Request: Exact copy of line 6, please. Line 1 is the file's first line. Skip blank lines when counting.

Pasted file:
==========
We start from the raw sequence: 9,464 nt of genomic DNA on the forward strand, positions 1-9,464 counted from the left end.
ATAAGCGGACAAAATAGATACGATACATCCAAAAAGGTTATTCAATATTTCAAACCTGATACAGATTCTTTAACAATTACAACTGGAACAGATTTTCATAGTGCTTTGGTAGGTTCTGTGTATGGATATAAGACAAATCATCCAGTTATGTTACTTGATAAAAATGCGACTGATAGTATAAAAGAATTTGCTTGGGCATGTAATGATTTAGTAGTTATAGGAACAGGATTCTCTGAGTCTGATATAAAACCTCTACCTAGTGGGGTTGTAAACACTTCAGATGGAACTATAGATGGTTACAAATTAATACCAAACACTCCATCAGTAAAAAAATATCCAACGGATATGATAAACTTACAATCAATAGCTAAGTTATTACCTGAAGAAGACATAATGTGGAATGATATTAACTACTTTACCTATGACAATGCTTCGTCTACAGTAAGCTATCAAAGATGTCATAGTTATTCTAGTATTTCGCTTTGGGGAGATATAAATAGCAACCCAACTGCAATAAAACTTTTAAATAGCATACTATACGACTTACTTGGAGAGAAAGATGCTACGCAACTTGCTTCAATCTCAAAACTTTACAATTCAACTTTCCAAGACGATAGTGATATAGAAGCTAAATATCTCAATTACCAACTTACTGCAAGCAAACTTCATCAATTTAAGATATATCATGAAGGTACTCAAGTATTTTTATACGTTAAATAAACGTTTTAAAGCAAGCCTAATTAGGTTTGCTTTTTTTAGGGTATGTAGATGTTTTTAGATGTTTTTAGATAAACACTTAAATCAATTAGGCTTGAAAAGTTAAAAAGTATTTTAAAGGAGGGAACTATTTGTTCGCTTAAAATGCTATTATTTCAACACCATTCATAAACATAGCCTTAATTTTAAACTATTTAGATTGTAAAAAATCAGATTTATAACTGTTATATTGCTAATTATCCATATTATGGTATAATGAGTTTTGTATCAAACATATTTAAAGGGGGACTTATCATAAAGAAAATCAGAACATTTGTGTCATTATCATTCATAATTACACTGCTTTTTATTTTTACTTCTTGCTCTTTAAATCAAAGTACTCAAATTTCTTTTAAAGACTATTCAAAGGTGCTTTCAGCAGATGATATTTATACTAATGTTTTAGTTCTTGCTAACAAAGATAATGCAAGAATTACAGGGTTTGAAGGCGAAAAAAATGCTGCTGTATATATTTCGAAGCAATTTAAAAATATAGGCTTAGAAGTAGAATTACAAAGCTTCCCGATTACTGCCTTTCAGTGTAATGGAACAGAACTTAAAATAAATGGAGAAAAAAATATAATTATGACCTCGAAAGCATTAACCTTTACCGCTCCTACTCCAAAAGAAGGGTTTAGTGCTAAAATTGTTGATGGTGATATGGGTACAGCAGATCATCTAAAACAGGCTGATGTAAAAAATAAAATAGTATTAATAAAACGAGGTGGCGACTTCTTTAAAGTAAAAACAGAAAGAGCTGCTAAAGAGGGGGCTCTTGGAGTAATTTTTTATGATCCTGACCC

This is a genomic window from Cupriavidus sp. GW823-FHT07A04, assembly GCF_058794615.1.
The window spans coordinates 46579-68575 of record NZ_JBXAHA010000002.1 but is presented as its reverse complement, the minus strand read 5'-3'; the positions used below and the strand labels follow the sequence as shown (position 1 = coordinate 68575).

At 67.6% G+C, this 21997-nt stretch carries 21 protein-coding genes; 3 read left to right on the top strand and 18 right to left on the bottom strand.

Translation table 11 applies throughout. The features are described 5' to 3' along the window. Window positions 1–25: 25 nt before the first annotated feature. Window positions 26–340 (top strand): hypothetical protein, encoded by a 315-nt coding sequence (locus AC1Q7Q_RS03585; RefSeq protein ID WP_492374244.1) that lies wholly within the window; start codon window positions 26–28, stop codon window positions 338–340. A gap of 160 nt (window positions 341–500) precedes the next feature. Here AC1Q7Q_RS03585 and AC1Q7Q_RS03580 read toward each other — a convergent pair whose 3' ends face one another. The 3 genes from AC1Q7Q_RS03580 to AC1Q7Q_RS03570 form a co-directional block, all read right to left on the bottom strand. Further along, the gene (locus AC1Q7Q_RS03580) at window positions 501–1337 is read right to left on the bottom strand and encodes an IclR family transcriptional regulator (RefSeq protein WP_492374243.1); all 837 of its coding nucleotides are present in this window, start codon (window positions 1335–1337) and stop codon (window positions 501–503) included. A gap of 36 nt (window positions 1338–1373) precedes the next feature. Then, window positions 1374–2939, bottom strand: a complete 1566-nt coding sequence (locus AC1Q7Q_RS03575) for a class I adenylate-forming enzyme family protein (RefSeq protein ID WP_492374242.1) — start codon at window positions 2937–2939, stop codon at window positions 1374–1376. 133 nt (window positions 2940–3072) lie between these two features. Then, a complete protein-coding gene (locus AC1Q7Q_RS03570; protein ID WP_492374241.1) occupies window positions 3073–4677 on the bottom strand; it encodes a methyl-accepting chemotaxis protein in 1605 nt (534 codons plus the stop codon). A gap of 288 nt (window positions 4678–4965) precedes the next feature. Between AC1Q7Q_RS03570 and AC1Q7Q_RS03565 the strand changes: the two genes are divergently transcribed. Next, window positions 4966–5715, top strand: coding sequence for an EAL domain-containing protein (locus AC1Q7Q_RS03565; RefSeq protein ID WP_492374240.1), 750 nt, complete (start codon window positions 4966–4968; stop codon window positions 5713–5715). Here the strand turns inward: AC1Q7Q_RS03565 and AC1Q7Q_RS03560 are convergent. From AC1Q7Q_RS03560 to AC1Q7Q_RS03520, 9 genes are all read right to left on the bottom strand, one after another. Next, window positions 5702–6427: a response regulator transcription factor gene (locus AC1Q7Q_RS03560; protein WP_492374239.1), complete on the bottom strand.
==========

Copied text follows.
Translation table 11 applies throughout. The features are described 5' to 3' along the window. Window positions 1–25: 25 nt before the first annotated feature. Window positions 26–340 (top strand): hypothetical protein, encoded by a 315-nt coding sequence (locus AC1Q7Q_RS03585; RefSeq protein ID WP_492374244.1) that lies wholly within the window; start codon window positions 26–28, stop codon window positions 338–340. A gap of 160 nt (window positions 341–500) precedes the next feature. Here AC1Q7Q_RS03585 and AC1Q7Q_RS03580 read toward each other — a convergent pair whose 3' ends face one another. The 3 genes from AC1Q7Q_RS03580 to AC1Q7Q_RS03570 form a co-directional block, all read right to left on the bottom strand. Further along, the gene (locus AC1Q7Q_RS03580) at window positions 501–1337 is read right to left on the bottom strand and encodes an IclR family transcriptional regulator (RefSeq protein WP_492374243.1); all 837 of its coding nucleotides are present in this window, start codon (window positions 1335–1337) and stop codon (window positions 501–503) included. A gap of 36 nt (window positions 1338–1373) precedes the next feature. Then, window positions 1374–2939, bottom strand: a complete 1566-nt coding sequence (locus AC1Q7Q_RS03575) for a class I adenylate-forming enzyme family protein (RefSeq protein ID WP_492374242.1) — start codon at window positions 2937–2939, stop codon at window positions 1374–1376. 133 nt (window positions 2940–3072) lie between these two features. Then, a complete protein-coding gene (locus AC1Q7Q_RS03570; protein ID WP_492374241.1) occupies window positions 3073–4677 on the bottom strand; it encodes a methyl-accepting chemotaxis protein in 1605 nt (534 codons plus the stop codon). A gap of 288 nt (window positions 4678–4965) precedes the next feature. Between AC1Q7Q_RS03570 and AC1Q7Q_RS03565 the strand changes: the two genes are divergently transcribed. Next, window positions 4966–5715, top strand: coding sequence for an EAL domain-containing protein (locus AC1Q7Q_RS03565; RefSeq protein ID WP_492374240.1), 750 nt, complete (start codon window positions 4966–4968; stop codon window positions 5713–5715). Here the strand turns inward: AC1Q7Q_RS03565 and AC1Q7Q_RS03560 are convergent. From AC1Q7Q_RS03560 to AC1Q7Q_RS03520, 9 genes are all read right to left on the bottom strand, one after another. Next, window positions 5702–6427: a response regulator transcription factor gene (locus AC1Q7Q_RS03560; protein WP_492374239.1), complete on the bottom strand.